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Wed, 27 May 2020

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Budget 2018: Tory MPs pile fresh pressure on Philip Hammond to reverse Universal Credit cuts

Budget 2018: Tory MPs pile fresh pressure on Philip Hammond to reverse Universal Credit cuts
3 min read

Philip Hammond is facing renewed Tory calls to "do the right thing" and pump billions back into the beleaguered Universal Credit scheme in tomorrow's Budget.

More than 20 Conservative backbenchers have teamed up to urge the Chancellor to reverse cuts to the welfare overhaul made by Mr Hammond's predecessor George Osborne.

The eve-of-Budget push came as ex-Brexit Secretary David Davis - who quit the Cabinet over the Summer - said cuts to the scheme had "gone too far".

Universal Credit aims to bring six existing benefits into one payment in a bid to simplify the system and ease the return to work for those on social security.

But it has been hit by delays and IT problems, while a 2015 decision to remove cash from the system to fund a u-turn on tax credit cuts has reduced the money available to claimants.

A joint statement led by Conservative MP Heidi Allen calls on the Chancellor to funnel money back into the system and reduce the five-week wait period for those shifting to the benefit.

That wait period has already been reduced from six weeks after an outcry by Tory backbenchers.

The statement, seen by the Sunday Telegraph, says: "Unless we make this transformative investment, 3.2 million working families are expected to be worse off."

It adds: "We must review the 5-week initial wait for the most vulnerable. Expecting families with nothing, to wait for 5 weeks, does not fit with compassionate Conservative values."

Other MPs signing the statement include former attorney general Domninic Grieve and Plymouth Moor View's Johnny Mercer.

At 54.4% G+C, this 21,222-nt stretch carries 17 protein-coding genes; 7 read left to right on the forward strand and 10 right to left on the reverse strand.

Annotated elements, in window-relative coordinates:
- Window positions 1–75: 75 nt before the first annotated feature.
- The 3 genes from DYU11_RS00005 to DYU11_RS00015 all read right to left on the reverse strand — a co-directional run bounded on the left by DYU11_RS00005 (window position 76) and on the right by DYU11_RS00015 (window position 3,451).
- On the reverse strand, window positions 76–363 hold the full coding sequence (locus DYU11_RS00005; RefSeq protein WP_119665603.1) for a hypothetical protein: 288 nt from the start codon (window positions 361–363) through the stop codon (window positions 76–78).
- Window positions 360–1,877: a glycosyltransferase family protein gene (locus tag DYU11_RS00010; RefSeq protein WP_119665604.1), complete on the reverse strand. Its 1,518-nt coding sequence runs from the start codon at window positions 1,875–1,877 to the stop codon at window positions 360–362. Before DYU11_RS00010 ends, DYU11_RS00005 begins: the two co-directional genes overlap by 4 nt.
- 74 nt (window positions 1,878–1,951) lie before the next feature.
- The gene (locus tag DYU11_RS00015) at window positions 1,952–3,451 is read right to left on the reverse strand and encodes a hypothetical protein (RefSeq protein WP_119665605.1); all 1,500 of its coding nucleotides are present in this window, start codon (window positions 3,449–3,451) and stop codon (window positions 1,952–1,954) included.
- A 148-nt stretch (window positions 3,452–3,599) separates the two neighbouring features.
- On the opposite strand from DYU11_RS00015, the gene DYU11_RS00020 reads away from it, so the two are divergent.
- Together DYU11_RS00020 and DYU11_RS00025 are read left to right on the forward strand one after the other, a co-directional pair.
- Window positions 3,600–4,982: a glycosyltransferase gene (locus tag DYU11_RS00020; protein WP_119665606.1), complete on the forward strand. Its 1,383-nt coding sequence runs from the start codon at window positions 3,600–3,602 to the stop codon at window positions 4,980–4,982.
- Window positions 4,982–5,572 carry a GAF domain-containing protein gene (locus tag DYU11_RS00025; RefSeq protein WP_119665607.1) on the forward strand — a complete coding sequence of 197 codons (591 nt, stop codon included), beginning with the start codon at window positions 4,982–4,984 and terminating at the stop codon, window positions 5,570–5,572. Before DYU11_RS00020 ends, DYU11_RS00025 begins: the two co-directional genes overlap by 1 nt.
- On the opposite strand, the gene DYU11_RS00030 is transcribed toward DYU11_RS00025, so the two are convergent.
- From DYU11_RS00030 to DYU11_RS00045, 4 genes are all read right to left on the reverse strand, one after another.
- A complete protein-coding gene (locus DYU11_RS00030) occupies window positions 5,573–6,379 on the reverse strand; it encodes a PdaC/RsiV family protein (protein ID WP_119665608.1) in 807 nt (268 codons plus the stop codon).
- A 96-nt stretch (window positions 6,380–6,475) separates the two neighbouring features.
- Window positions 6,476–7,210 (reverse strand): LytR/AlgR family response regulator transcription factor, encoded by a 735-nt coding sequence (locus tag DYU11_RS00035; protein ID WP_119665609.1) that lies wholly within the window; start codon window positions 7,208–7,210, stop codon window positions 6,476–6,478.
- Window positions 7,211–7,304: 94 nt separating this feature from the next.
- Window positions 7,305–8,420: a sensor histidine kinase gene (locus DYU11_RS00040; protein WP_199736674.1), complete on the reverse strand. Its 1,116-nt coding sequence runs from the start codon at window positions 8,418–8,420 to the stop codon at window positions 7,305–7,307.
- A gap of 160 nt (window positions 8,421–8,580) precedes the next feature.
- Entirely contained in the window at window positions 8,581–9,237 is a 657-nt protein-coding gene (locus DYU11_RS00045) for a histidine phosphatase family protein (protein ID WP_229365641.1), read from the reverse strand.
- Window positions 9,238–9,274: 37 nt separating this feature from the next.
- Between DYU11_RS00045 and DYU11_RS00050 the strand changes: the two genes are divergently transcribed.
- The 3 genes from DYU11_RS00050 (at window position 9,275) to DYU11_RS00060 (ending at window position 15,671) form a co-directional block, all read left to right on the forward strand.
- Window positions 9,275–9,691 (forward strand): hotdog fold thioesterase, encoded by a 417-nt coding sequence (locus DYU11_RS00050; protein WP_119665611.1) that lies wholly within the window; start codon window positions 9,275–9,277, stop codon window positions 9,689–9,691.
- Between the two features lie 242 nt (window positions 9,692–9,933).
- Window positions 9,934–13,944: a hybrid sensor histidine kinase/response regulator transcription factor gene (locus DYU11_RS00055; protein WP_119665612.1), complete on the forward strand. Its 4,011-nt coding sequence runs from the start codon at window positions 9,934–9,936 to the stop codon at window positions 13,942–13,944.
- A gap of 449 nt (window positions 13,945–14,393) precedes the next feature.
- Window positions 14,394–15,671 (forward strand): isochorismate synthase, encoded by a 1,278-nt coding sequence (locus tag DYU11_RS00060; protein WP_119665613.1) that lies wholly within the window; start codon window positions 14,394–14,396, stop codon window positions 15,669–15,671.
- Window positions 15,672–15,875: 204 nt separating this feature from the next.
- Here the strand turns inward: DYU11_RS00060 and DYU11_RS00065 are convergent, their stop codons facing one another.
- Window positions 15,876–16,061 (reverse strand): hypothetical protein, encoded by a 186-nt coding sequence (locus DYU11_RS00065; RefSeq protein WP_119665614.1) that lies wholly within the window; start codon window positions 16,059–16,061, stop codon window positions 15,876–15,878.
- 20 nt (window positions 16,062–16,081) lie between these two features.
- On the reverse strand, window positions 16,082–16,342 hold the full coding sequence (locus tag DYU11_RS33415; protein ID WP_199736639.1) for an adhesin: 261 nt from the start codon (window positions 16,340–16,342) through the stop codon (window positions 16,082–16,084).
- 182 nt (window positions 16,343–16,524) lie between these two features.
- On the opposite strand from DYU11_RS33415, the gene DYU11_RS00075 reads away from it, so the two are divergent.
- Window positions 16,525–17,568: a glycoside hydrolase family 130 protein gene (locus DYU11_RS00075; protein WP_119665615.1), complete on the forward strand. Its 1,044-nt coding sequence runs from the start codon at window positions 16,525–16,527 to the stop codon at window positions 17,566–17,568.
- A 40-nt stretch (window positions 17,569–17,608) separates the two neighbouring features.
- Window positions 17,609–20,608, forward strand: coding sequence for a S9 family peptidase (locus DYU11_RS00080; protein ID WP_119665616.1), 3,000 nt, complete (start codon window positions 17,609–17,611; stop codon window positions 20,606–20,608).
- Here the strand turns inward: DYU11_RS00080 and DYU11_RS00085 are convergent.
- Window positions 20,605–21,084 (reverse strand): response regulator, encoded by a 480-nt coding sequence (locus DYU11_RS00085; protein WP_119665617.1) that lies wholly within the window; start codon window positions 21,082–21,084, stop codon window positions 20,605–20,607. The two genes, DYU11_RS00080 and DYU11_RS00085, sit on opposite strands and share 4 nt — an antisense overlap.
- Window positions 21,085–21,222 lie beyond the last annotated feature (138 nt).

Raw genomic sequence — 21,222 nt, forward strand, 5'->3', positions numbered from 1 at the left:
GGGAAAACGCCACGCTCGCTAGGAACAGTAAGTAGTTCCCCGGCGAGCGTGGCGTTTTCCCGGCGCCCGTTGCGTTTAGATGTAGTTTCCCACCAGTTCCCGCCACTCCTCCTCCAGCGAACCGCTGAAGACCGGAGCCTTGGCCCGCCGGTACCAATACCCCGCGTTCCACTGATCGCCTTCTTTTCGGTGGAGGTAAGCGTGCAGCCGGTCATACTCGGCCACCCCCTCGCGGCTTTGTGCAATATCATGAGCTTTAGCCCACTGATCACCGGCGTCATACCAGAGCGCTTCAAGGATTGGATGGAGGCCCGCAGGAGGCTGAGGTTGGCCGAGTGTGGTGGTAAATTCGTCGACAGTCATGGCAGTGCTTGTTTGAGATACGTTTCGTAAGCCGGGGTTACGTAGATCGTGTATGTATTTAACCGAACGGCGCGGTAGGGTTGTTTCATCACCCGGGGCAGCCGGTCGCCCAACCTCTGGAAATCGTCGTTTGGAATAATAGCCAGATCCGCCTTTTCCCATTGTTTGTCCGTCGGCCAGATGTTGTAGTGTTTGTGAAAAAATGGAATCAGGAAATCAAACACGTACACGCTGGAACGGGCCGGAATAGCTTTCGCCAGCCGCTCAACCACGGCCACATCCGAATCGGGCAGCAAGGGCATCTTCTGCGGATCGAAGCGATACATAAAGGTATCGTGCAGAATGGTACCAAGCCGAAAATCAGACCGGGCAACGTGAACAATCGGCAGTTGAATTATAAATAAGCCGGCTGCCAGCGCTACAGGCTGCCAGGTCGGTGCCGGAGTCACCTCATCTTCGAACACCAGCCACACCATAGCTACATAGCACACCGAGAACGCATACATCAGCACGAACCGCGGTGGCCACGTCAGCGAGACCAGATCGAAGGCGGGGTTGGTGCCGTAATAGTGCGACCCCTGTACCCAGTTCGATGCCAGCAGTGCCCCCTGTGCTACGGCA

The newspaper also reports that ex-education secretary Justine Greening and former culture minister Ed Vaizey are supportive of the call.

Former Brexit Secretary David Davis meanwhile heaped pressure on Mr Hammond to change course.

Writing in the same paper, he said: "Because of the parlous state of the economy after Gordon Brown, the Coalition started on a tough programme of cost reduction, and this inevitably bit into the welfare budget. This has now gone too far.

"The Chancellor has to put at least £2 billion back into Universal Credit, or risk crippling one of the most necessary reforms in modern Britain."


The mounting Conservative pressure over Universal Credit came as the cross-party Work and Pensions Committee called for a halt to the mass roll-out of the welfare overhaul.

The group of MPs warned that the “universal support” system designed to help claimants switch to Universal Credit remained “woefully inadequate".

They have urged the Department for Work and Pensions to come up with a new "flexible, discretionary approach to debt management" before the scheme is fully launched next year.

Committee chairman Frank Field said: “DWP must not push one more claimant on to Universal Credit until it can show that it will not push them over the edge.”

But a DWP spokesperson said: "We are committed to delivering Universal Credit in a safe and secure way and getting universal support right is a key part of this.

"We have listened to our stakeholders, as part of our ‘test and learn’ approach and have acted on their feedback.

"This new partnership is to ensure the delivery of high-quality and consistent universal support. We will continue to listen and learn, adapt and act where necessary."


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